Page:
There are many new drugs popping up claiming to give you mental boosts such as “elevated memory” and “sharpened focus and clarity.”
These pills bring a few questions to mind. What are they and how do they work? Are they ethical to use as a student? Are they even legal? There is a wide variety of information and opinions on these brain boosting pills that would take an entire semester to review, but there are a few facts about these pills that can clear these questions up.
These drugs and supplements are called “nootropics” but they have adopted the name “smart pills.” Nootropic supplements range from a variety of chemicals and vitamins, but you will often find these pills in the form of a multi-compound capsule that will mix multiple nootropics together to give you the best effect you can get from them.
The average student immediately thinks of finals week when they discover these pills. There is a claim of only an 8 percent boost in mental performance, so students who use this aide would not have a huge advantage over anyone else. With this being said, using this drug should be considered ethical, but do morals matter if the product may kill us?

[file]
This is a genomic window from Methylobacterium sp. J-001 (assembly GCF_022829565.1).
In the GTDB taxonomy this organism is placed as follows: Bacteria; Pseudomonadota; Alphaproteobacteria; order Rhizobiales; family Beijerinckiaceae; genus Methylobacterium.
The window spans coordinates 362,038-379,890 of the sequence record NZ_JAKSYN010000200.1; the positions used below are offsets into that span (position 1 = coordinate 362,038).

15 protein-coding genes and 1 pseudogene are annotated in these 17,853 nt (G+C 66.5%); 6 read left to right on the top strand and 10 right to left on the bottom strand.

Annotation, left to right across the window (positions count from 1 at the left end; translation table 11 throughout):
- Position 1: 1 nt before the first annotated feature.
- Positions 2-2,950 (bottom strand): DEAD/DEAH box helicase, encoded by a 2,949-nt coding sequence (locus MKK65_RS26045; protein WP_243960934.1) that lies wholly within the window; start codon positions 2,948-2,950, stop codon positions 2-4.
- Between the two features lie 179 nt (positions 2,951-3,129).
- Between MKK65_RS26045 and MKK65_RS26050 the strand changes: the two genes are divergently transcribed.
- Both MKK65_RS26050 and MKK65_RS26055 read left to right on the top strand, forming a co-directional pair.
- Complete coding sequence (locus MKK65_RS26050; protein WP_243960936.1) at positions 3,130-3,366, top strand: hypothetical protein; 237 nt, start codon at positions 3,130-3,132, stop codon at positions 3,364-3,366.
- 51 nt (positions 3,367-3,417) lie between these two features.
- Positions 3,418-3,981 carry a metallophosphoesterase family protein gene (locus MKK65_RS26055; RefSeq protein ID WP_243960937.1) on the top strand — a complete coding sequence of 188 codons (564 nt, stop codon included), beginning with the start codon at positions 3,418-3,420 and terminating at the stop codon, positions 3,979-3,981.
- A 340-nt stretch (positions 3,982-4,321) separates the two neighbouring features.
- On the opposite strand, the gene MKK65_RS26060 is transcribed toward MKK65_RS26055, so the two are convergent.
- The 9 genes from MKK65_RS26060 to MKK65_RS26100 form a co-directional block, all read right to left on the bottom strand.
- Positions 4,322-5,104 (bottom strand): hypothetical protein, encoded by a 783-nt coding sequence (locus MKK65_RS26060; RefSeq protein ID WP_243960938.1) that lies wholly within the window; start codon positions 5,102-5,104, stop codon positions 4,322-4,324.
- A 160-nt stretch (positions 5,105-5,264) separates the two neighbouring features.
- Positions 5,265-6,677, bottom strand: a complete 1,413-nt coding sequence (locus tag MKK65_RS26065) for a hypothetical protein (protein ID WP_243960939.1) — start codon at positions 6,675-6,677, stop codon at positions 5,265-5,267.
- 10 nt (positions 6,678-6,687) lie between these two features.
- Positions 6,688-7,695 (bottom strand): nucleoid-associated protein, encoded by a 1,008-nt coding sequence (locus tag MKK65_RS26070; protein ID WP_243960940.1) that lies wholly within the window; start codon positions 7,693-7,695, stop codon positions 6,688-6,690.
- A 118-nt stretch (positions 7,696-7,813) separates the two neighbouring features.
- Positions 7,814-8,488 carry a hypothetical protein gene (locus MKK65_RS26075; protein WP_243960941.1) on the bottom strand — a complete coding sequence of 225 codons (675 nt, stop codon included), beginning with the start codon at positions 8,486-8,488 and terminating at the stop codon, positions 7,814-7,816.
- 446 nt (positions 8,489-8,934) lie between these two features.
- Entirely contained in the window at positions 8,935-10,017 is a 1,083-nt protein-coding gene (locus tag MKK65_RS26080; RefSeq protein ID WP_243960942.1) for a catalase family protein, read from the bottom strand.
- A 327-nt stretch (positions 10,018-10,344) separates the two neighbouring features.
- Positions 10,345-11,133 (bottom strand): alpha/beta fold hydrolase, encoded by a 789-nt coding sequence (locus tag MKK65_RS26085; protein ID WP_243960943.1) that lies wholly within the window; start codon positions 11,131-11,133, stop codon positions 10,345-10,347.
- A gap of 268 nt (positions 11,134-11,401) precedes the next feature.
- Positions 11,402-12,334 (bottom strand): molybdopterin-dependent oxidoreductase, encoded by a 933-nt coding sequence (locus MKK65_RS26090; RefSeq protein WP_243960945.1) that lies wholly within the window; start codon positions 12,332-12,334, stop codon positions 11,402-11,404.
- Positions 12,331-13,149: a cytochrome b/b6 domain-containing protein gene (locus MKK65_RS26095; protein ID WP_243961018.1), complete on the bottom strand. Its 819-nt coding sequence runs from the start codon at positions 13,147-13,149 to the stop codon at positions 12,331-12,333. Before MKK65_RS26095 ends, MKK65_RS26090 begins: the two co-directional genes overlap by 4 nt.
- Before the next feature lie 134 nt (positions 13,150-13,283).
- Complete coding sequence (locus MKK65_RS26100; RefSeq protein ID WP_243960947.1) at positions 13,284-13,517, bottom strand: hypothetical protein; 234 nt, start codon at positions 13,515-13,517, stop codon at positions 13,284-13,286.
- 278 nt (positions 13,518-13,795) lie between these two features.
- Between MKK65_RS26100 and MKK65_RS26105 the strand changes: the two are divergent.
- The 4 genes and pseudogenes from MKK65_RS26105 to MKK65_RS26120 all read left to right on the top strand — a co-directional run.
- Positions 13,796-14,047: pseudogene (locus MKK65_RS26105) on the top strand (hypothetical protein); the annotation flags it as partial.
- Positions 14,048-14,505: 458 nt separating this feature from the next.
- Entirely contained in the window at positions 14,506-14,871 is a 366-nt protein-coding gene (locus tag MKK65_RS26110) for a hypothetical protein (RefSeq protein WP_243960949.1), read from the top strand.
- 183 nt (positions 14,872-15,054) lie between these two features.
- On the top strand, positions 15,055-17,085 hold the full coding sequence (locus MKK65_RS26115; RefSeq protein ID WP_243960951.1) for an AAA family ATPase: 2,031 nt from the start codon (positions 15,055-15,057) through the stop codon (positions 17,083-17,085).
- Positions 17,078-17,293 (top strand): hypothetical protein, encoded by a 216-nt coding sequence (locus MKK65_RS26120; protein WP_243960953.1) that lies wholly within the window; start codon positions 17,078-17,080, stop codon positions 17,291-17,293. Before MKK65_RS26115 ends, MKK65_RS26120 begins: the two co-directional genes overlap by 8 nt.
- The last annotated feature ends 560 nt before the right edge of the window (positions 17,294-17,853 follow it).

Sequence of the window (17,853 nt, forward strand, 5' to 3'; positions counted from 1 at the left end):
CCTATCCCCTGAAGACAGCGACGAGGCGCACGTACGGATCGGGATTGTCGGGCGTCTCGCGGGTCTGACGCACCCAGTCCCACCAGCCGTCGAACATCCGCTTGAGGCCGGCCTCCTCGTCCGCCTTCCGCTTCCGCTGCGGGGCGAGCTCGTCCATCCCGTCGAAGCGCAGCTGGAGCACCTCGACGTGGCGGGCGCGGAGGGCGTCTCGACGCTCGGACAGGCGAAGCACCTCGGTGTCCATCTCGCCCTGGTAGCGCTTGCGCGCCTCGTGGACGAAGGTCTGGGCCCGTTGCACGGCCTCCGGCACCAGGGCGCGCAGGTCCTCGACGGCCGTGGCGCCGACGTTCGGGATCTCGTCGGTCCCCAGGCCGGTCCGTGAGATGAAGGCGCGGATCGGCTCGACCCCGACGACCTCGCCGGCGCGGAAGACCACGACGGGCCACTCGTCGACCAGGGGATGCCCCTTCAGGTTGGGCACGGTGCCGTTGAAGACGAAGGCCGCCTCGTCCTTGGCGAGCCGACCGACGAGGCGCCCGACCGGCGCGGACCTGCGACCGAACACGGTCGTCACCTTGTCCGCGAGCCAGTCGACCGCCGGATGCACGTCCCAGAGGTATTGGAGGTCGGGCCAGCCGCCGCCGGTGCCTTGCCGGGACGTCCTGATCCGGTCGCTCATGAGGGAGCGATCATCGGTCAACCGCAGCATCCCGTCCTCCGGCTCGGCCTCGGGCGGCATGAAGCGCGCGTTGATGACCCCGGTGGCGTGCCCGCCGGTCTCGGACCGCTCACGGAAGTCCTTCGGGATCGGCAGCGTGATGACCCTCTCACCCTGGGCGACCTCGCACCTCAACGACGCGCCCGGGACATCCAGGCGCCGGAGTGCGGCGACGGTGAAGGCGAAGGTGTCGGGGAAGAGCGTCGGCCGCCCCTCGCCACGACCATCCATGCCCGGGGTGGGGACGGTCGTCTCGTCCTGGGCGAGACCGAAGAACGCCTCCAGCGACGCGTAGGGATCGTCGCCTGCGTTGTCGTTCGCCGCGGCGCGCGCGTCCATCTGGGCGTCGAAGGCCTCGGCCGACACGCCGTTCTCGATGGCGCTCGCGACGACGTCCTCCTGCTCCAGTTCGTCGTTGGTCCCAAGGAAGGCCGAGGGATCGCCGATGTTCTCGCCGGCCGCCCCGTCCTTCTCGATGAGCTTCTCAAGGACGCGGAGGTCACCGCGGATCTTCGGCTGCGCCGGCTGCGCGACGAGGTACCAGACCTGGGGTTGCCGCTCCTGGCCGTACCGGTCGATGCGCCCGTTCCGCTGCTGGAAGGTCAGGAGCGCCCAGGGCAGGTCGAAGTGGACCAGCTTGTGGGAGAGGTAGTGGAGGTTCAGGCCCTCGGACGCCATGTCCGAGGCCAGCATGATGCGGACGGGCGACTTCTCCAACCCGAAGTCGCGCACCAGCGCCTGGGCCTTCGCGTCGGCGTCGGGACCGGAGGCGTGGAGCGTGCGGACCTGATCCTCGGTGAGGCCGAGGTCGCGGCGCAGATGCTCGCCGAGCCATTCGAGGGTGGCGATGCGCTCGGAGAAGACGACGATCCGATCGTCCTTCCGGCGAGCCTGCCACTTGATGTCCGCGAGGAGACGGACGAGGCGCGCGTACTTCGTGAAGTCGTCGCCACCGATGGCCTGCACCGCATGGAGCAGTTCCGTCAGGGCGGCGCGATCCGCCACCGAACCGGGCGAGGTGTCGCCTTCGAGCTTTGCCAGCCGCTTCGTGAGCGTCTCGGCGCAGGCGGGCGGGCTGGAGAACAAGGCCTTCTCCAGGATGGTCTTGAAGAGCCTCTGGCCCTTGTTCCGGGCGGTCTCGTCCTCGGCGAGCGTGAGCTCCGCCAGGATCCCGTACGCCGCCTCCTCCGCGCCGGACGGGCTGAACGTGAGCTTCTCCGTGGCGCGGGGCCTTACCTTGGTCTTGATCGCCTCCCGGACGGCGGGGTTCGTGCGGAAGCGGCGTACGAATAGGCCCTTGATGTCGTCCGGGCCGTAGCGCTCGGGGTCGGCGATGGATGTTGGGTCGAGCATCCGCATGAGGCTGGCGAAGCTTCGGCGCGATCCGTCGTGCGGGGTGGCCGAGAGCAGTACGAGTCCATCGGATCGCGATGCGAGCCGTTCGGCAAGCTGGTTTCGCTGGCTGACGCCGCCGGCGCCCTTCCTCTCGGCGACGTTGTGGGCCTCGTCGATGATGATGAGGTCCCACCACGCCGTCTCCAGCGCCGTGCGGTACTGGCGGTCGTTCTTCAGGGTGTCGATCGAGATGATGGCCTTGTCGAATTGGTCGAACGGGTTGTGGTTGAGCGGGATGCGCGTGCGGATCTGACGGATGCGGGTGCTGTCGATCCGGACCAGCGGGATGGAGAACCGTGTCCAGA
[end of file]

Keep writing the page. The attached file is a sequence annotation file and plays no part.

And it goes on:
Many of the chemicals used in these pills have barely been studied and a few of the chemicals have little to no effect on subjects. Chemicals found in smart pills are the same chemicals you would find in an energy drink. According to Creating Genius Magazine, nootropics as just being “a glorified caffeine pill,” which seems to fit perfectly.
Some of the chemicals used in these products have potentially hazardous effects for users. The most common side effect you will find from these pills would be just a simple headache, but can range to far worse outcomes.
NeuroFuse, a popular nootropic, contains DMAE, which has shown to significantly shorten the lifespan of animals that were given the chemical. The long term side effects are not known for a large majority of these nootropics, so why chance it?
When it comes down to it, the ethics and legality of these pills don’t matter if there’s not a huge benefit and multiple potentially harmful side effects. The claims made on the websites selling these products have been shown to be very misleading and completely false in some cases.
On NeuroFuse’s website, every claim has a nice, little asterisk next to each one that leads right down to a notice at the bottom of the page that reads: “These statements have not been evaluated by the FDA.”
The effects of nootropics need to be studied a lot more before I can make a recommendation for them. As of right now, I can only recommend avoiding products like these. These benefits can easily be reaped with a meal and a good night’s sleep. A cup of coffee or an energy drink can also be a safer alternative. Don’t subject your health to potential dangers when there are better alternatives out there.